Enjoying God and faith


It is patently obvious that it is impossible to enjoy God without faith, for Hebrews 11:6 says “And without faith it is impossible to please God, because anyone who comes to him must believe that he exists and that he rewards those who earnestly seek him.” It is impossible to know God without faith. In Romans 14:23b Paul is even more clear about this, “Everything that does not come from faith is sin.” To imagine a relationship with God without faith is like Star Trek without space.

People who enjoy God go a bit further. Faith takes on a new meaning for them. It is not that this meaning is foreign to the normal usage of the term, it is just that others don’t think of it in this light. It is far more than just believing that He exists. An example will help.

When a person who enjoys God says that he believes in God, he means roughly the same thing as the person who says, “I believe in health food.”

Suppose someone says, “I believe in health food.” What does he mean by “believe?” And what if you caught him eating cholesterol-charged saturated fats with a healthy dosage of sugar: a donut. Let’s say you challenged him about his believing in health food and he said, “I don’t have to eat health food; I can eat what I want and still believe in health food.” Sure he can, but that is a wholly different, and unusual meaning of the word believe. Yet, when a person says he believes in God he may take it to mean that he believes God exists. This is not the Biblical definition of faith. This is the faith that James speaks of in 2:17 “In the same way, faith by itself, if it is not accompanied by action, is dead.”

When a person who enjoys God says that he believes in God, he means roughly the same thing as the person who says, “I believe in health food.” He means that he wholeheartedly endorses it and takes it for his own life and practice. Just as you would expect a person who believes in health food to be a lover of tofu and sprouts, so you expect a person who says he believes in God to be a lover of scripture and prayer. Certain things just go together.

If a person is not interested in getting as far away from sin as possible, God has nothing for him.
And if a person says, “Can I do this or that [shameful activity] and still be a Christian?” The person who enjoys God shakes his head and says, “that makes no sense whatsoever.” It would be like asking, “Can I be saved from my sin and still sin.” There is no right answer to a dumb question like that. If a person is not interested in getting as far away from sin as possible, God has nothing for him. God is nothing but righteousness and holiness and if that does not satisfy as no sin ever did, you are drinking at the wrong fountain. Some want to be saved from sin and keep sinning. That is like a person who wants to go swimming but not get wet.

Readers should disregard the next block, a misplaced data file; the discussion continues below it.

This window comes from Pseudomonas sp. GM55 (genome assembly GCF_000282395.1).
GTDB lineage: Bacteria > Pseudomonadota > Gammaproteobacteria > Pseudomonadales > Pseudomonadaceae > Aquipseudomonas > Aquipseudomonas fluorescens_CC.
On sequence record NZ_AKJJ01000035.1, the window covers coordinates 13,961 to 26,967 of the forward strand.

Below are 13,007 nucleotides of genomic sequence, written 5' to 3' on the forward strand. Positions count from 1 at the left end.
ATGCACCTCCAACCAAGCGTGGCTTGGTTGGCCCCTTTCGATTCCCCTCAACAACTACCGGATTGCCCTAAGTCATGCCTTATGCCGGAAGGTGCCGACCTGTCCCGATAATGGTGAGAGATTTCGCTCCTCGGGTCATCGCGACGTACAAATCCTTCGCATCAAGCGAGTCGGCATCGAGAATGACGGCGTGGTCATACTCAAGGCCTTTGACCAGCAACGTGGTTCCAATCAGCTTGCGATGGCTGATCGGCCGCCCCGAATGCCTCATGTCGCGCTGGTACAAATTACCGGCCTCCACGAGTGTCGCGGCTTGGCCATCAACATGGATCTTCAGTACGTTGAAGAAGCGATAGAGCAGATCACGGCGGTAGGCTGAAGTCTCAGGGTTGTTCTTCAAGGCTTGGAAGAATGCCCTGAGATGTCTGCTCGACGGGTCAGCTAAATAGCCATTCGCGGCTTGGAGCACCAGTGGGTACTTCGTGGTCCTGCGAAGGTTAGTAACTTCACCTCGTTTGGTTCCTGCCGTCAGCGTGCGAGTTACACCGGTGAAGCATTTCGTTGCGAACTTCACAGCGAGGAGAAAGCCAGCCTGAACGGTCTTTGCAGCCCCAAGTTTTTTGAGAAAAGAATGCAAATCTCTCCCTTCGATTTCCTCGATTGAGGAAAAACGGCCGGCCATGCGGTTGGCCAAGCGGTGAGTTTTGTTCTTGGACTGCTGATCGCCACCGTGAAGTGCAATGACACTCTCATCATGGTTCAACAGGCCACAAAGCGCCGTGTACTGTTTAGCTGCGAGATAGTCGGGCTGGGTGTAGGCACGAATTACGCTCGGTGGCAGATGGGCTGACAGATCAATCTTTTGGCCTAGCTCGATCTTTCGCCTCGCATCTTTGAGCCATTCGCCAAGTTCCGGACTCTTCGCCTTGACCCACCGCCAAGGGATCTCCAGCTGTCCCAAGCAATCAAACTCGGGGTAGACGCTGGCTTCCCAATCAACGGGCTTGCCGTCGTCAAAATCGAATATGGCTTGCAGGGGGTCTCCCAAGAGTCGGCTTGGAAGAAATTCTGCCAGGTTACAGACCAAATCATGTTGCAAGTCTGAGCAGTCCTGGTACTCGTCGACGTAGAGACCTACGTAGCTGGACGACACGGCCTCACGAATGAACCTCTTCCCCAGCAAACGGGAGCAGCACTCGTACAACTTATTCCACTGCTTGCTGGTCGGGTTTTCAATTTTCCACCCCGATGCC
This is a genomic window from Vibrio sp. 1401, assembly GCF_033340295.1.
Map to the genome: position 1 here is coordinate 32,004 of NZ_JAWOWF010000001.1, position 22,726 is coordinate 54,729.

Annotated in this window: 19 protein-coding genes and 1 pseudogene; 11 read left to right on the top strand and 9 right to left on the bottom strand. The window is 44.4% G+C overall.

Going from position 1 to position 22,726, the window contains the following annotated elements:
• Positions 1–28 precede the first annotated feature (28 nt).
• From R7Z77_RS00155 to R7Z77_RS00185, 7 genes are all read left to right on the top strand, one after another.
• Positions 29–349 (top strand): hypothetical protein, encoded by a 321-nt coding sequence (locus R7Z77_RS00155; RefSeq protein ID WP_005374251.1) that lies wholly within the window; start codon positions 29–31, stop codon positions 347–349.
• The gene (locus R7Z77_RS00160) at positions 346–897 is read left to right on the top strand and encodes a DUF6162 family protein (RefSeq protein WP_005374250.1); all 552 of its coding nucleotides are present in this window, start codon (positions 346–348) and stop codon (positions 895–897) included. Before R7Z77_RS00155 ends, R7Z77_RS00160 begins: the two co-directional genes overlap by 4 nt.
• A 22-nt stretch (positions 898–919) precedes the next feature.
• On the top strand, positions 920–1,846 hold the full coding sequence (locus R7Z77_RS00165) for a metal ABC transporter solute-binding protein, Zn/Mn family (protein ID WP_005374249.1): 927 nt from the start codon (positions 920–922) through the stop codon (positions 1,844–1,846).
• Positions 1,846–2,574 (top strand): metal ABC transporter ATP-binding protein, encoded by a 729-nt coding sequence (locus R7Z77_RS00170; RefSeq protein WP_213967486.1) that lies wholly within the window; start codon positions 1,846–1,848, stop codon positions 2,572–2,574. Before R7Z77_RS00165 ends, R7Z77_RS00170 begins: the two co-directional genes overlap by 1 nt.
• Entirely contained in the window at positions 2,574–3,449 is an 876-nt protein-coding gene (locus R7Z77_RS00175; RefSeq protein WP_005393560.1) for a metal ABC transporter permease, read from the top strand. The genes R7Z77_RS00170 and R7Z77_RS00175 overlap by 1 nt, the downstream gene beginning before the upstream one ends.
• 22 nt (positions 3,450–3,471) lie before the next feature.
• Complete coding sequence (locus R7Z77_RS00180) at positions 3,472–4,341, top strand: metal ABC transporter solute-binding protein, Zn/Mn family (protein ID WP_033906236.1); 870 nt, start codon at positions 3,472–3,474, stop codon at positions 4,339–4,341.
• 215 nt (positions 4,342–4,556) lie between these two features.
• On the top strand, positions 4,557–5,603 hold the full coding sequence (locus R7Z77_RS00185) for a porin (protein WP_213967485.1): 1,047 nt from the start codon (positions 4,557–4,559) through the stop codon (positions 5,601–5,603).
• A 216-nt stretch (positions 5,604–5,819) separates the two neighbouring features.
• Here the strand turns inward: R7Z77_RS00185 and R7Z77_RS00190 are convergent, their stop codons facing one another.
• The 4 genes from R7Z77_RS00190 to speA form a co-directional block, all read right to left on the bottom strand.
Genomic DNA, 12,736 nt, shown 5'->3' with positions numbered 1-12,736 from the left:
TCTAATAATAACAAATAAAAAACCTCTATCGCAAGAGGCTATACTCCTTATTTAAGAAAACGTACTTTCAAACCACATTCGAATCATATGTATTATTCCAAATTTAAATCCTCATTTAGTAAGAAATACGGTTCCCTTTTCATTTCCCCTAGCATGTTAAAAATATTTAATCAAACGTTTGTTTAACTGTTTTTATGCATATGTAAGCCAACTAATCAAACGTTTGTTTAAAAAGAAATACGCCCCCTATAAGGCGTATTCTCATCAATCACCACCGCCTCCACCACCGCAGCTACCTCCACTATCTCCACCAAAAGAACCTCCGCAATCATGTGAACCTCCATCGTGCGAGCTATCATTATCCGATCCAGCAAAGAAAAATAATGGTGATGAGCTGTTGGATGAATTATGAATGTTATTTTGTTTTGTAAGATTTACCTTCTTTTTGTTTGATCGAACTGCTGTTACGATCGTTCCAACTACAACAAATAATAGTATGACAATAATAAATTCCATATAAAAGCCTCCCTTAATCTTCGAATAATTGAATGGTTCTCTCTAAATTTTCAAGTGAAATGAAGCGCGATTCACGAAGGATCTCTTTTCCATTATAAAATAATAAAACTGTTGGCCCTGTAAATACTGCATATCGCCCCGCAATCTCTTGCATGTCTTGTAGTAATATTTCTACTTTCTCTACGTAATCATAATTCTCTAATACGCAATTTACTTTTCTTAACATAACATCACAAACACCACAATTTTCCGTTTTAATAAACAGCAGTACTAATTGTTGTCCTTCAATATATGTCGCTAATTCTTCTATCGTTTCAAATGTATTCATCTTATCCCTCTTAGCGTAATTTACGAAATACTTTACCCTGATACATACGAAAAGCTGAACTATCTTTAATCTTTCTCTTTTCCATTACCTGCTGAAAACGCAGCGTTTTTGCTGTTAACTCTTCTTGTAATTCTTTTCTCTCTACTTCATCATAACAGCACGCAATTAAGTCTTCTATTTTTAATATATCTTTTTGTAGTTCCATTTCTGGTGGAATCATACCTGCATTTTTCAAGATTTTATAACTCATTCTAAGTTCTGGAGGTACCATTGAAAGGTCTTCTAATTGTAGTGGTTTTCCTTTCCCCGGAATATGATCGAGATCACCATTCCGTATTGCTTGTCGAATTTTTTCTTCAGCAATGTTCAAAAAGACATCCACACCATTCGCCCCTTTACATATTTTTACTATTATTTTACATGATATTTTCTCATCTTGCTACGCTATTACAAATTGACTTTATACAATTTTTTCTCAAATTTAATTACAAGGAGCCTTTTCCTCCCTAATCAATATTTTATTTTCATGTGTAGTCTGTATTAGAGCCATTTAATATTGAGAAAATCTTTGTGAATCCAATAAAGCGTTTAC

People who enjoy God believe in God. They do not merely believe that He exists, they believe in Him, and live like it. They are enthusiasts about God and the Christian life. Just as hunters love guns and fighter pilots love airplanes and health food enthusiasts love health food, so people who enjoy God love God and all the things of God: the church, the Bible, and the songs of the faith. They are even sentimental about some of these things. Many of them have a favorite Bible that they have heavily marked with green, red, black, blue and yellow pens and markers over the years. The have marked the dates in the margin when God has spoken to them in certain ways. The value that they attach to these Bibles goes beyond any practical advantage that these notes carry. If you offered to give them a new Bible with these notes carefully and neatly copied they would turn you down flat. There is just something about this Bible.

Everyone in my family can remember my mother’s old, red King James Bible. There was hardly a page that was not heavily marked. The whole thing was ragged and falling a part. We all wondered why she did not get a new one. It was surely not the money; she could afford it. It was not the availability, as it would be for some of our brothers in some places in the world today. It was not until I came to enjoy God that I understood why she kept using that old Bible.